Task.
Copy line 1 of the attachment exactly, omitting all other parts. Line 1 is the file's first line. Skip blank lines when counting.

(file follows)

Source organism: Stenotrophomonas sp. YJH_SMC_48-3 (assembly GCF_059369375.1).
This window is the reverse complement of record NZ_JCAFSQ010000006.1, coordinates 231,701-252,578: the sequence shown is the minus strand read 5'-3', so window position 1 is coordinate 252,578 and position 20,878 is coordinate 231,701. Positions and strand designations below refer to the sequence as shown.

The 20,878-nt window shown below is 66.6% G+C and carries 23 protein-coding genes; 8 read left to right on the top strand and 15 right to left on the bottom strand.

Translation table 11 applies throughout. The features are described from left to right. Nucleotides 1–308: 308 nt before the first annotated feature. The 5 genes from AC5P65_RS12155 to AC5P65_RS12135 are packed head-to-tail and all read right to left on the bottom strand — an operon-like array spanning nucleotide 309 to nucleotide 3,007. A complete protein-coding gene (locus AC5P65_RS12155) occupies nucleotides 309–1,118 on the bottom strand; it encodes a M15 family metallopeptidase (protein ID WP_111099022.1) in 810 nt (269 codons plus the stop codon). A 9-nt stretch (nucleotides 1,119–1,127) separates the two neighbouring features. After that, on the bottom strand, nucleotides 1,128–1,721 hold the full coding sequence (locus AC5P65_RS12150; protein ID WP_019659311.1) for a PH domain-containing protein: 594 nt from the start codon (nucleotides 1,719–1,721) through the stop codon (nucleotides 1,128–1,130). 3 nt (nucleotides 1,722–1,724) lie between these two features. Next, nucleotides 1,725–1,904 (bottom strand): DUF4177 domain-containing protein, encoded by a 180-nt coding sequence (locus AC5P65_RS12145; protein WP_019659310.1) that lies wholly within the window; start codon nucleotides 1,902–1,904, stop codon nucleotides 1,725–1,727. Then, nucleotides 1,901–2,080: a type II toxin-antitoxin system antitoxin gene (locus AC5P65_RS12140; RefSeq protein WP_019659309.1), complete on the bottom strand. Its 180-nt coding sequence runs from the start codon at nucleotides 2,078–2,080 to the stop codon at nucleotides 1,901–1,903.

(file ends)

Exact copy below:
Source organism: Stenotrophomonas sp. YJH_SMC_48-3 (assembly GCF_059369375.1).